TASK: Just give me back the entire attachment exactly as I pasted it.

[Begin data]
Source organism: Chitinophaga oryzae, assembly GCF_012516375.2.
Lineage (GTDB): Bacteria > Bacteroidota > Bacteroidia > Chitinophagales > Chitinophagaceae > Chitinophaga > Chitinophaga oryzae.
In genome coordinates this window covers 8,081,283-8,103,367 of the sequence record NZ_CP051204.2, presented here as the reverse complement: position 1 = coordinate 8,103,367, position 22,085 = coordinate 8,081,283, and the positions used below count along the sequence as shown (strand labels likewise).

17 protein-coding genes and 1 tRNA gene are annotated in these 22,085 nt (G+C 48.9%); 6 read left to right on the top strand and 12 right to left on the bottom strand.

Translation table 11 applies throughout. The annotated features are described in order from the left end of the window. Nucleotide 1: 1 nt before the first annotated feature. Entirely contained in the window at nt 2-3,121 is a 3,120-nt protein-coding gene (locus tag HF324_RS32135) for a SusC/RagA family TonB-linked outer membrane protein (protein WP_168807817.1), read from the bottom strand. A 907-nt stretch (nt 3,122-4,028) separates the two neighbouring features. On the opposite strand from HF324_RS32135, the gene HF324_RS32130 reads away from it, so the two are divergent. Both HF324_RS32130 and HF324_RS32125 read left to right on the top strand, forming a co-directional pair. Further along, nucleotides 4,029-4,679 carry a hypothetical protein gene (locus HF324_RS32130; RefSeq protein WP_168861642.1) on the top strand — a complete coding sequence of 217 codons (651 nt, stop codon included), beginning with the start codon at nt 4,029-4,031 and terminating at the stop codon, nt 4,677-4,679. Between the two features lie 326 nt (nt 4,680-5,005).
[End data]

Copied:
Source organism: Chitinophaga oryzae, assembly GCF_012516375.2.
Lineage (GTDB): Bacteria > Bacteroidota > Bacteroidia > Chitinophagales > Chitinophagaceae > Chitinophaga > Chitinophaga oryzae.
In genome coordinates this window covers 8,081,283-8,103,367 of the sequence record NZ_CP051204.2, presented here as the reverse complement: position 1 = coordinate 8,103,367, position 22,085 = coordinate 8,081,283, and the positions used below count along the sequence as shown (strand labels likewise).

17 protein-coding genes and 1 tRNA gene are annotated in these 22,085 nt (G+C 48.9%); 6 read left to right on the top strand and 12 right to left on the bottom strand.

Translation table 11 applies throughout. The annotated features are described in order from the left end of the window. Nucleotide 1: 1 nt before the first annotated feature. Entirely contained in the window at nt 2-3,121 is a 3,120-nt protein-coding gene (locus tag HF324_RS32135) for a SusC/RagA family TonB-linked outer membrane protein (protein WP_168807817.1), read from the bottom strand. A 907-nt stretch (nt 3,122-4,028) separates the two neighbouring features. On the opposite strand from HF324_RS32135, the gene HF324_RS32130 reads away from it, so the two are divergent. Both HF324_RS32130 and HF324_RS32125 read left to right on the top strand, forming a co-directional pair. Further along, nucleotides 4,029-4,679 carry a hypothetical protein gene (locus HF324_RS32130; RefSeq protein WP_168861642.1) on the top strand — a complete coding sequence of 217 codons (651 nt, stop codon included), beginning with the start codon at nt 4,029-4,031 and terminating at the stop codon, nt 4,677-4,679. Between the two features lie 326 nt (nt 4,680-5,005).